Growth, inflation and labour market all easing
We have revised down our forecasts for global growth in 2020 to 3.0%. While in Australia we now expect a small negative for Q1 2020 growth.
The Coronavirus outbreak that emerged in January – centred on China, the world’s largest economy – is likely to lead a major shift down in global growth with the impact concentrated in the East Asia region. The result in Q1 is expected to be the weakest rate of growth (in year-on-year terms) since the Global Financial Crisis, and the Chinese economy is expected to show no growth (compared with an increase of 1.5% q/q in Q4). As a result, we have revised down our forecasts for global growth in 2020. For the full year, we forecast global growth of 3.0% (3.2% previously) but with a recovery in 2021 to around 3.5%. This outlook is predicated on a relatively short (single quarter) disruption in activity followed by a recovery in Q2; a ‘best-case’ scenario. However, it is highly uncertain how long the virus will continue to spread and the containment measures remain in place. Should it prove to be a prolonged period, this would add significant additional downside risk to our forecasts. The Coronavirus struck when the global economy, while still fragile, was in slightly better shape with underlying momentum stronger than for much of 2019. Importantly, this also applied to India which had been seriously underperforming. Moreover, there had been some alleviation in trade policy headwinds with the US-China Phase One trade deal and USMCA ratification almost complete.
This month we recorded a podcast to accompany the Forward View – Global, giving you a short summary of our key forecasts. Listen now.
Private demand remained very weak at the end of 2019 and we expect very modest growth in Q4 – mainly due to net exports and public spending. Onto that weak base we have attempted an early view on what bushfires and the Coronavirus might do to the forecasts. We now expect a small negative for Q1 2020 growth, driven by weaker consumption and a hit to tourism, education, commodity prices and incomes. It also seems likely that wage growth momentum eased into late 2019/early 2020. While we assume that most of the negative impacts from the virus and bushfires have passed by Q2 this still could see y/y growth to Q2 2020 slow to around 1%. By H2 2020, we expect that rebuild effects from bushfires start to cut in and stabilise the dwelling cycle – with investment in dwellings strengthening markedly in 2021. By then lower rates should have boosted household balance sheets and consumption and, hopefully, business investment. We have lowered our previous GDP forecasts by around ½% in 2020 to around 1.5% but boosted 2021 by around 0.3% to 2¾%. We still expect the labour market to weaken with the unemployment rate expected to reach 5.5% in H2 2020. Reflecting these factors, and subdued inflation, we still expect two more cuts – the first in April and another by around mid-year, and there is a risk of a move to ‘unconventional’ policy in H2 2020.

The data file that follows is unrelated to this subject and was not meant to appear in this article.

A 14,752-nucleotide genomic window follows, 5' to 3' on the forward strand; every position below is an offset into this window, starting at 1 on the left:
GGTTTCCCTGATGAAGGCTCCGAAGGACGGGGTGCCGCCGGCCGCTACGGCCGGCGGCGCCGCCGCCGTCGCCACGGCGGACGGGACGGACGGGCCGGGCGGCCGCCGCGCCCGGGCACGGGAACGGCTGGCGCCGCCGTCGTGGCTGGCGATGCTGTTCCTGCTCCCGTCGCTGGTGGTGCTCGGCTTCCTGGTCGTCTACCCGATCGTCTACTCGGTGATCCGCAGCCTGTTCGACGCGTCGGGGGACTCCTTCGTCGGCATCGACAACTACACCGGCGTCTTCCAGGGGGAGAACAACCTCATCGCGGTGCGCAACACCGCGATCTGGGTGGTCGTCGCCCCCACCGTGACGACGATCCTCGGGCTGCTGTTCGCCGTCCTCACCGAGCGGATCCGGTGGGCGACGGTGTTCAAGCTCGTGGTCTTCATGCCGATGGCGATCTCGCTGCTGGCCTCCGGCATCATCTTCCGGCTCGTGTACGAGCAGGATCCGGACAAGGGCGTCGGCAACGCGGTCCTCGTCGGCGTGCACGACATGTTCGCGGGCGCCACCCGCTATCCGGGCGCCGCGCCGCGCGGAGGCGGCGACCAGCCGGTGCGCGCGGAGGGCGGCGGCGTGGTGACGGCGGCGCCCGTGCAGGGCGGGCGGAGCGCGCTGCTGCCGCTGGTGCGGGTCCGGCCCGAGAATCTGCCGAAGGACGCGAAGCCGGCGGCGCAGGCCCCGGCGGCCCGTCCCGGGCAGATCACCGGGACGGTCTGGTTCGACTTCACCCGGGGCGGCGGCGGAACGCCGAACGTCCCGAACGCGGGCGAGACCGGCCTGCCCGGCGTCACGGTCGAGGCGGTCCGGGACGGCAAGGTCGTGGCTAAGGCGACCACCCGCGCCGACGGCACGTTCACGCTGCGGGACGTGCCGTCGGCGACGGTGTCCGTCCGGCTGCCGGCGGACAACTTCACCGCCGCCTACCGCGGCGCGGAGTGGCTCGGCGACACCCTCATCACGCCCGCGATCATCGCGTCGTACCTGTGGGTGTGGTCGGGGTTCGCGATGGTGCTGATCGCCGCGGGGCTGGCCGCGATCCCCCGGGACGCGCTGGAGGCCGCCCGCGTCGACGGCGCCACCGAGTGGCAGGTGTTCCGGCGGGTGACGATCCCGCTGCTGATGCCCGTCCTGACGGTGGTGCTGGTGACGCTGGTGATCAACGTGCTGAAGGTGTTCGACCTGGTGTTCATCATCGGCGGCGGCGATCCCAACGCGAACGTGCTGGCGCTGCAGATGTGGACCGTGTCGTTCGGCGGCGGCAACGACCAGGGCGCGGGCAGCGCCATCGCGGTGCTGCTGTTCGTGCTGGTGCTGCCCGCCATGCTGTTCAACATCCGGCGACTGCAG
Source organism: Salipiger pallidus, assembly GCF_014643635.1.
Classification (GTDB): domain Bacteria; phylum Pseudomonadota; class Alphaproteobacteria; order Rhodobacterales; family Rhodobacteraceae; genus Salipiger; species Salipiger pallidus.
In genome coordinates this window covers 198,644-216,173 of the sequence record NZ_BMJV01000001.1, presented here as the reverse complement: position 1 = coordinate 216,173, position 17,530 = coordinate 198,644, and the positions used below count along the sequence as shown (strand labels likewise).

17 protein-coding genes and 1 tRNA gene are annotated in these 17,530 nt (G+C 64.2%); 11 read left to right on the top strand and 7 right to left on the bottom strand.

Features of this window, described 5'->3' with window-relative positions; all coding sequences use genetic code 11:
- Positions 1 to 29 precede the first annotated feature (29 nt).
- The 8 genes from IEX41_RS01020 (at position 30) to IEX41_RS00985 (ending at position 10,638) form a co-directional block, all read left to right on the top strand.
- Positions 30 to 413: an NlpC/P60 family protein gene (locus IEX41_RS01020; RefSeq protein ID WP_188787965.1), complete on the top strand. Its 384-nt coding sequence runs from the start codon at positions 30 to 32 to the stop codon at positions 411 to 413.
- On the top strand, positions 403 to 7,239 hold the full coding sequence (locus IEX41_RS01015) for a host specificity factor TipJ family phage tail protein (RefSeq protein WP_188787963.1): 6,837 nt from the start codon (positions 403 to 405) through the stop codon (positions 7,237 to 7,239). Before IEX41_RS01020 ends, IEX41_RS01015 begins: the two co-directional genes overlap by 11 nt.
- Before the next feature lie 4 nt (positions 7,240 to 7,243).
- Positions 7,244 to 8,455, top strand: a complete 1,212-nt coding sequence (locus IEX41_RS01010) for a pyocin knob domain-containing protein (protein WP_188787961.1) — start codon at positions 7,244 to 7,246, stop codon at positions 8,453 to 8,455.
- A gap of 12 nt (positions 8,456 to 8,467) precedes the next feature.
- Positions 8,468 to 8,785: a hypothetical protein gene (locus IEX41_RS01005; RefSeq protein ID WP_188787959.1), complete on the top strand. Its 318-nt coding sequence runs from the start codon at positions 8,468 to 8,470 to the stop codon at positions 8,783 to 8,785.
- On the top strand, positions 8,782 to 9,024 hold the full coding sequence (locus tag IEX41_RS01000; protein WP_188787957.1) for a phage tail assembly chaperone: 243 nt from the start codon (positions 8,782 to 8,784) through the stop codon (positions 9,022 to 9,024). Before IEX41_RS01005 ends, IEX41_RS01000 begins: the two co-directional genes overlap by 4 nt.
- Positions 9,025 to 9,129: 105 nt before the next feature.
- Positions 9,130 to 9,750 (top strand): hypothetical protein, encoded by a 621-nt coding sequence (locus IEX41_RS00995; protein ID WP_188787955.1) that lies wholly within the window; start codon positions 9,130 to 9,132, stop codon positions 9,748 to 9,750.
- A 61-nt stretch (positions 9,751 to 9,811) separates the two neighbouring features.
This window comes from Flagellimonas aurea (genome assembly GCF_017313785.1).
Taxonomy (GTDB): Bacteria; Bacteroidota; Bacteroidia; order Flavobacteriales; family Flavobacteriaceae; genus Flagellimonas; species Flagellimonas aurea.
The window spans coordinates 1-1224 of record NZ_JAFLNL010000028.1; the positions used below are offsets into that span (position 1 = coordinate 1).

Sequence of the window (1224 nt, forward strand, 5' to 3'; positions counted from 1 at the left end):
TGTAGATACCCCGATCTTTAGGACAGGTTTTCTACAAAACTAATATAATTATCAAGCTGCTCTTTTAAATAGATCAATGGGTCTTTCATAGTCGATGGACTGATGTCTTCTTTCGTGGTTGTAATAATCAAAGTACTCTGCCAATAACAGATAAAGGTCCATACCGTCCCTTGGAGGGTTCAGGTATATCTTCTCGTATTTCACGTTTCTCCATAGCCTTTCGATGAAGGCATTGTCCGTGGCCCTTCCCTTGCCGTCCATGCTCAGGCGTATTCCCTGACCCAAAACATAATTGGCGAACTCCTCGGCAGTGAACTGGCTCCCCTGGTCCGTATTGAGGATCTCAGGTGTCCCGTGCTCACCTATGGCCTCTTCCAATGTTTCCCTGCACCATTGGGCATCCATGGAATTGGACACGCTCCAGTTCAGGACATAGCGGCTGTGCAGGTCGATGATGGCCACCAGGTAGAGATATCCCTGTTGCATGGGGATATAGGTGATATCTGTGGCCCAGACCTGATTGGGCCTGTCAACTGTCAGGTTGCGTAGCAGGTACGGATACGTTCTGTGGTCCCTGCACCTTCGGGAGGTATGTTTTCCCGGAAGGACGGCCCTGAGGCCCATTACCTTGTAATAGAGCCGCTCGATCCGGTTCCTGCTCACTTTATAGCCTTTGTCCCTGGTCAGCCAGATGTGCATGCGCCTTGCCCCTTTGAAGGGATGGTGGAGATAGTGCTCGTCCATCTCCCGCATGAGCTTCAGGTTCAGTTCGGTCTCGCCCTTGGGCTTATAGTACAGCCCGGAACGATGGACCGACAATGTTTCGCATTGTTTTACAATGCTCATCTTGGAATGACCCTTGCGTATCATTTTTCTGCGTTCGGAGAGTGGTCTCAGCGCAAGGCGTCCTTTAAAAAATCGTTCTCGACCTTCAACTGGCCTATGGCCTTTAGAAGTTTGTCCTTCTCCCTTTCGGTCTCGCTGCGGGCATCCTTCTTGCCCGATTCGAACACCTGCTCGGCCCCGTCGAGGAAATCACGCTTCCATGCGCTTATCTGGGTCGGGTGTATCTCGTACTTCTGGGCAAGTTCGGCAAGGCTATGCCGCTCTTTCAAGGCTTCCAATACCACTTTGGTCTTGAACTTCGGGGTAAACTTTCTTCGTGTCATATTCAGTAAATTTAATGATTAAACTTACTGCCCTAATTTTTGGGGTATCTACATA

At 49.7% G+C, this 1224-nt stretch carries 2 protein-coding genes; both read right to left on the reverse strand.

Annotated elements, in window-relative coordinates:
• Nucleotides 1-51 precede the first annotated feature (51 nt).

Our podcast series to accompany the NAB Forward View – Australia continued this month, giving you a short summary of our key forecasts.
Find out more in NAB’s world on two pages February 2020.
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